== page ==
In early August 2001, Björk confirmed the first set of dates for the Vespertine World Tour which would take place at opera houses, theatres, and small venues, with favourable acoustics for the concerts.[100] She enlisted Matmos, Zeena Parkins, a choir of Inuit girls from Greenland, and conductor Simon Lee;[17] the tour opened at Le Grand Rex in Paris on 18 August.[55] While in Paris, she held a press conference to discuss the album but gave no individual interviews saying that: "she'd rather do music than talk about it."[101] While in France she also received the National Order of Merit at the Ministry of National Education in Paris.[102] Another press conference was held in Barcelona on 3 November 2001 while touring in Spain.[103] A 16 December 2001 performance at the Royal Opera House in London was released as the DVD Live at Royal Opera House in 2002.[66] A DVD release featuring a behind-the-scenes look at the tour, titled Minuscule, was released at the end of 2003.[17] Vespertine Live, a live album consisting of songs recorded during the Vespertine World Tour, was included in the 2003 box set Live Box; it also includes a live version of "All Is Full of Love", a song from Homogenic.[104]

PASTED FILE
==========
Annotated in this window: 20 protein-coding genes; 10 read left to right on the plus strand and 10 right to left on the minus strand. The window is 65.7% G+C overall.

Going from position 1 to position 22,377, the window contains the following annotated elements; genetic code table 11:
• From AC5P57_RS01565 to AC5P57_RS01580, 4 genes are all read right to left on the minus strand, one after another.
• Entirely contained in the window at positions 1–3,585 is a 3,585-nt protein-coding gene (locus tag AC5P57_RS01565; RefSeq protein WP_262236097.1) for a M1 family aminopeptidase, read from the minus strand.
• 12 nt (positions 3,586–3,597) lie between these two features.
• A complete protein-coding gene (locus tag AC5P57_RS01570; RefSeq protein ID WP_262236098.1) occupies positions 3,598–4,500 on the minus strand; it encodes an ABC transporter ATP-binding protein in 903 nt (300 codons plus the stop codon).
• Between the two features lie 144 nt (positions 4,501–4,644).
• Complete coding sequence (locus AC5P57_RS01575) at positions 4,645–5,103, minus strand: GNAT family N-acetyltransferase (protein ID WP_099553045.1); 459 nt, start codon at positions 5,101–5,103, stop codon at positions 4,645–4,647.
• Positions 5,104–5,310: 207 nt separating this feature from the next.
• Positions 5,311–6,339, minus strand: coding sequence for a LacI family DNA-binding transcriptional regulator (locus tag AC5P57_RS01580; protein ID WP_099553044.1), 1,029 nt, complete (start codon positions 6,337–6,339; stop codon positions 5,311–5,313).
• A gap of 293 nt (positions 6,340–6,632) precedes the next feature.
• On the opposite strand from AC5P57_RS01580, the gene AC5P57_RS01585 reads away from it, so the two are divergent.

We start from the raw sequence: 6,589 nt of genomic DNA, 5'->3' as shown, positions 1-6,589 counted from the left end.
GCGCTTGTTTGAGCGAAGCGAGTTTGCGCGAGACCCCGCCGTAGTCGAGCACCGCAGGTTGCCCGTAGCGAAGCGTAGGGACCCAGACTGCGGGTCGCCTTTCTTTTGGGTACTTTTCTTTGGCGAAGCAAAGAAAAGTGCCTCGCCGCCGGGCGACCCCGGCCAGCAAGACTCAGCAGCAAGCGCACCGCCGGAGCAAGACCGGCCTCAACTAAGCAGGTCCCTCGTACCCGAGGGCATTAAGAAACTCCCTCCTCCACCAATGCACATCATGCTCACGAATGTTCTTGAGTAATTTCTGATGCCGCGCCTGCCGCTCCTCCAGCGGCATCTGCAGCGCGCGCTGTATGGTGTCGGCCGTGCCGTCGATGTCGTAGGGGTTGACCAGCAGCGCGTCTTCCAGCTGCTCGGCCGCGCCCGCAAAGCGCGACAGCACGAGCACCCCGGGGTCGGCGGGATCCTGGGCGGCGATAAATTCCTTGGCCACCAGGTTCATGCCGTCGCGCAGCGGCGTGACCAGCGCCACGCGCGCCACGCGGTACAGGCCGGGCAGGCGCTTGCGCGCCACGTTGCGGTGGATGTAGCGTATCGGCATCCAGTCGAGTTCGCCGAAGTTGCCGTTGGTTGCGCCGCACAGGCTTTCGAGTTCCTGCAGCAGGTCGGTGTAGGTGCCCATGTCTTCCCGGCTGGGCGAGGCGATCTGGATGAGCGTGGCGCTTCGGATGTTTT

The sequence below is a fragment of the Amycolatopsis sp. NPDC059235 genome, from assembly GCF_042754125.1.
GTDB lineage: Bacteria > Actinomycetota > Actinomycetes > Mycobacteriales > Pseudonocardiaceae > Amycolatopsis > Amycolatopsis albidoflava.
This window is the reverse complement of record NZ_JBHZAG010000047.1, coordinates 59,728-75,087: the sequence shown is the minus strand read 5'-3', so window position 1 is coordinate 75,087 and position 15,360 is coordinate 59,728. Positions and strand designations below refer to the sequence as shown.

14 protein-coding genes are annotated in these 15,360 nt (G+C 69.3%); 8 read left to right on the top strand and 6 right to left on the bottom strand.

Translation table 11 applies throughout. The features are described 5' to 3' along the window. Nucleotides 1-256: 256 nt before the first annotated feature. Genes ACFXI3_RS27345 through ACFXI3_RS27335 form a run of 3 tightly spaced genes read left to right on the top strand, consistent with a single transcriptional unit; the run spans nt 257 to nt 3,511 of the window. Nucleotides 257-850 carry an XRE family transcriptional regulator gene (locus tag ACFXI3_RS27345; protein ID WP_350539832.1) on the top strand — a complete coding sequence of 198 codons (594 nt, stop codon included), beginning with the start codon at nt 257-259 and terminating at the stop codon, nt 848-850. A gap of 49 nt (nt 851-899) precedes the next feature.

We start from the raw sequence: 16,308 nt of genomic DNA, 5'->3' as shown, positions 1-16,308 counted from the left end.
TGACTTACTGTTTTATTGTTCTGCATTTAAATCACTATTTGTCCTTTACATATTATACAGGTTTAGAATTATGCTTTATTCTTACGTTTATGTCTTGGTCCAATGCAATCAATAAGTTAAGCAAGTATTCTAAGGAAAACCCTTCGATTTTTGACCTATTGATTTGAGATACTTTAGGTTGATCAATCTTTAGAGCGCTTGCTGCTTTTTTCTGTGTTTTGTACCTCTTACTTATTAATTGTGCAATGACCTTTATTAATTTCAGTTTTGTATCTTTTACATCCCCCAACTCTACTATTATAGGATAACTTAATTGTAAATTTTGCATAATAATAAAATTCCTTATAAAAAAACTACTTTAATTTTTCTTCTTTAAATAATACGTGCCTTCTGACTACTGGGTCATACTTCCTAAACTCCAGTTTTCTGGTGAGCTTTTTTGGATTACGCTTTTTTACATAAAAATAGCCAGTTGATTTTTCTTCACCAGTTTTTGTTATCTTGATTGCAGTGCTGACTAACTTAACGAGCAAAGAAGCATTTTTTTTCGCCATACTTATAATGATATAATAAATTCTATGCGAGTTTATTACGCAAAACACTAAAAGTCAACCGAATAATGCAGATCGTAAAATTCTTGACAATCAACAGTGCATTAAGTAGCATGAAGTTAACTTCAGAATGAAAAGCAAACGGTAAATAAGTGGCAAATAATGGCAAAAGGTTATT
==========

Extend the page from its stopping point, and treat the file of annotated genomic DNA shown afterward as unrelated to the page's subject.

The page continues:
Commercial reception[edit]

By September 2001, the album had reached number 19 on the Billboard 200 and the top spot on the Top Electronic Albums chart, with One Little Indian head Derek Birket declaring that the album had sold over 1.2 million copies in Europe alone.[105] That month, the album also became number one on the album charts in Iceland, Sweden, Denmark, France, Norway, Spain,[106] and the European Top 100 Albums chart.[107] In addition, Vespertine charted at the Top 10 of Canada,[108] Italy,[109] Germany,[107] Japan,[110] the United Kingdom,[111] Finland, Belgium, Switzerland, Sweden, Austria and Australia.[112] The album was certified Gold in Canada, France, Switzerland, and the United Kingdom.